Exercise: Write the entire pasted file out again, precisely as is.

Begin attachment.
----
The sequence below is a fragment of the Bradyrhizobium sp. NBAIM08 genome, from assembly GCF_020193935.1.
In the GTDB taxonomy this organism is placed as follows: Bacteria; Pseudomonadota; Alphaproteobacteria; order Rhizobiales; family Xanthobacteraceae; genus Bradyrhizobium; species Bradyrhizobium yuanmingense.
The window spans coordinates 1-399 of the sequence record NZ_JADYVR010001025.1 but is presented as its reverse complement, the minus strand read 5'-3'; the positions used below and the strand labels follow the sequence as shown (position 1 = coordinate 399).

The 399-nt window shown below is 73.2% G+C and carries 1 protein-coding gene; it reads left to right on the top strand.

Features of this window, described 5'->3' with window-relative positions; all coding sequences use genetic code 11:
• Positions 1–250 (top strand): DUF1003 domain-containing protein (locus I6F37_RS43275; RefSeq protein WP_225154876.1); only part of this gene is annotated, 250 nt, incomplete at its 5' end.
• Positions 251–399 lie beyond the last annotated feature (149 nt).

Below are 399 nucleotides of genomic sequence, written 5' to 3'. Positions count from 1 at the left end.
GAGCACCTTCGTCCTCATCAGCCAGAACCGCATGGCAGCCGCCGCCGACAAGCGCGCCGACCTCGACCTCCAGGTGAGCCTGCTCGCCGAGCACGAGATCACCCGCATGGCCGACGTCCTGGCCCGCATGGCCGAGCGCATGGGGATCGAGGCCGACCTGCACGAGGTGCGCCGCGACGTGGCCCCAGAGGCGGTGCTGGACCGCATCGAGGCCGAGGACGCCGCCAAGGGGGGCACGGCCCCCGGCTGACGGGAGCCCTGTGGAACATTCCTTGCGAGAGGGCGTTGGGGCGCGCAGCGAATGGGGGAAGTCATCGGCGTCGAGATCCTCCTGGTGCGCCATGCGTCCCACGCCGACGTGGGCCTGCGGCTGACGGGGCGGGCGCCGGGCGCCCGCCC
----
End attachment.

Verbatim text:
The sequence below is a fragment of the Bradyrhizobium sp. NBAIM08 genome, from assembly GCF_020193935.1.
In the GTDB taxonomy this organism is placed as follows: Bacteria; Pseudomonadota; Alphaproteobacteria; order Rhizobiales; family Xanthobacteraceae; genus Bradyrhizobium; species Bradyrhizobium yuanmingense.
The window spans coordinates 1-399 of the sequence record NZ_JADYVR010001025.1 but is presented as its reverse complement, the minus strand read 5'-3'; the positions used below and the strand labels follow the sequence as shown (position 1 = coordinate 399).

The 399-nt window shown below is 73.2% G+C and carries 1 protein-coding gene; it reads left to right on the top strand.

Features of this window, described 5'->3' with window-relative positions; all coding sequences use genetic code 11:
• Positions 1–250 (top strand): DUF1003 domain-containing protein (locus I6F37_RS43275; RefSeq protein WP_225154876.1); only part of this gene is annotated, 250 nt, incomplete at its 5' end.
• Positions 251–399 lie beyond the last annotated feature (149 nt).

Below are 399 nucleotides of genomic sequence, written 5' to 3'. Positions count from 1 at the left end.
GAGCACCTTCGTCCTCATCAGCCAGAACCGCATGGCAGCCGCCGCCGACAAGCGCGCCGACCTCGACCTCCAGGTGAGCCTGCTCGCCGAGCACGAGATCACCCGCATGGCCGACGTCCTGGCCCGCATGGCCGAGCGCATGGGGATCGAGGCCGACCTGCACGAGGTGCGCCGCGACGTGGCCCCAGAGGCGGTGCTGGACCGCATCGAGGCCGAGGACGCCGCCAAGGGGGGCACGGCCCCCGGCTGACGGGAGCCCTGTGGAACATTCCTTGCGAGAGGGCGTTGGGGCGCGCAGCGAATGGGGGAAGTCATCGGCGTCGAGATCCTCCTGGTGCGCCATGCGTCCCACGCCGACGTGGGCCTGCGGCTGACGGGGCGGGCGCCGGGCGCCCGCCC